Cunningham, Thomas Mounsey (DNB00)
CUNNINGHAM, THOMAS MOUNSEY (1776–1834), Scottish poet, second son of John Cunningham and Elizabeth Harley, daughter of a Dumfries merchant, was born at Culfaud, Kirkcudbrightshire, on 25 June 1776. He was an elder brother of Allan Cunningham [q. v.], the biographer of Burns. He received his early education at a dame's school and the village school of Colliston, after which he attended Dumfries Academy, where he acquired a knowledge of book-keeping and the elements of mathematics, French, and Latin. At sixteen he became clerk to John Maxwell of Terraughty, but remained with him only a short time. He was next apprenticed to a millwright, and on the conclusion of his apprenticeship in 1797 found employment at Rotherham. His master having become bankrupt, he went to London, and had formed a design of emigrating to the West Indies, when he learned that his master had set up in business at Lynn in Norfolk, upon which he joined him there. About 1800 he removed to Wiltshire, and soon afterwards to the neighbourhood of Cambridge. At an early age he had begun to compose songs and poetry in his native tongue, and in 1797 ‘The Har'st Kirn’ (Harvest Home) was published in ‘Brash and Reid's Poetry, original and selected.’ While at Cambridge he wrote ‘The Hills o' Gallowa,’ one of the most popular of his songs, and of so high merit that it was attributed by some to Burns, and appeared in a collected edition of his works published by Orphoot at Edinburgh in 1820; a satirical poem entitled ‘The Cambridgeshire Garland;’ and another of a similar cast, ‘The Unco Grave.’ In 1805 Cunningham was in Dover, and proceeding thence to London, he found employment in the establishment of Rennie the engineer. Subsequently he was for some time foreman superintendent of Fowler's chain cable manufactory, but in 1812 he again joined Rennie's establishment as a clerk, and latterly rose to be the chief clerk. In 1806 he began to contribute poetry to the ‘Scots Magazine,’ and in 1809 was invited by Hogg, who styled him ‘Nithsdale's lost and darling Cunningham,’ to contribute to his ‘Forest Minstrel.’ On the establishment of the ‘Edinburgh Magazine’ in 1817, he contributed to it not only poems and songs, but, under the title of a ‘Literary Legacy,’ several prose sketches on modern society, as well as stories of the olden time, and interesting information on antiquarian subjects. Latterly he became discouraged in his literary ambition, and destroyed all his manuscript tales and poems, including one of considerable length entitled ‘Braken Fell.’ His verses are characterised by humour and tenderness, and are chiefly descriptive of the peasant life of his native district. He died on 28 Oct. 1834 in Princes Street, Blackfriars Road, London.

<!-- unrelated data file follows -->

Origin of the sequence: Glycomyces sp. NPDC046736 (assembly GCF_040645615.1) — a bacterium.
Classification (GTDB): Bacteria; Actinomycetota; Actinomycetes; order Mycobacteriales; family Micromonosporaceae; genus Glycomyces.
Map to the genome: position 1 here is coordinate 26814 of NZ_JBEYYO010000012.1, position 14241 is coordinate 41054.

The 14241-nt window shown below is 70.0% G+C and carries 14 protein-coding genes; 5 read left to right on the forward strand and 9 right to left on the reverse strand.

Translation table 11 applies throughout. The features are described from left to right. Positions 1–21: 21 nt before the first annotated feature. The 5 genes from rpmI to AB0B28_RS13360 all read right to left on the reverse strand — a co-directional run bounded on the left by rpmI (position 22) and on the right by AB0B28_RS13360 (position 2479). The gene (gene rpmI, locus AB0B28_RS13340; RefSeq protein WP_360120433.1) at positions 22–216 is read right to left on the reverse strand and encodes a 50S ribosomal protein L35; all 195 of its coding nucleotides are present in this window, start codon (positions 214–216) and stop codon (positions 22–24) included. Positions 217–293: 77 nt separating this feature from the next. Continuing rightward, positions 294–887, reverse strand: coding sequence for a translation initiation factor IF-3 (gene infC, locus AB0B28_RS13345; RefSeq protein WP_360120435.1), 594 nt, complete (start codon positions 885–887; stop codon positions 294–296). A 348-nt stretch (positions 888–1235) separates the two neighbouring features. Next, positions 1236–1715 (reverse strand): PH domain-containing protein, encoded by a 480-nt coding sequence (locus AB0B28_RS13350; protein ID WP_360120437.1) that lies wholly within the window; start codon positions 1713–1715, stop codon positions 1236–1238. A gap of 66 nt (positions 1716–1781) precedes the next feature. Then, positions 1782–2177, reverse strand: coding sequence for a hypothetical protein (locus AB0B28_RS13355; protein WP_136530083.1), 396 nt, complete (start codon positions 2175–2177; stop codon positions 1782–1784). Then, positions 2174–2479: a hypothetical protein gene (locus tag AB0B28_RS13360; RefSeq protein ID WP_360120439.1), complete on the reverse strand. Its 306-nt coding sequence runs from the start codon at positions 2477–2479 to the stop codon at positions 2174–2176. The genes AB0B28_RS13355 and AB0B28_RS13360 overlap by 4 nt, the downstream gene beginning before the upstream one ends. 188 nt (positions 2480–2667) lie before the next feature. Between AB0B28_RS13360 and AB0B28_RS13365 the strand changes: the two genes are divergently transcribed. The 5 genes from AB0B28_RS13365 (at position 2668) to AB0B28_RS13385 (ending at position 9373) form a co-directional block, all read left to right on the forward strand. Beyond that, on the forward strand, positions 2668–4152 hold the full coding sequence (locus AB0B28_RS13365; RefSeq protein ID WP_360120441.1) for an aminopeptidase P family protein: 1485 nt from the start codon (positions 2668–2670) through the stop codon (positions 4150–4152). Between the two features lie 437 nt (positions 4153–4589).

[Chambers's Biog. Dict. of Eminent Scotsmen, ed. Thomson, i. 417–18; Charles Rogers's Modern Scottish Minstrel, ii. 223–39; Grant-Wilson's Poets and Poetry of Scotland, i. 537–8; Anderson's Scottish Nation; Hogg's Life of Allan Cunningham (1875), chap. i.]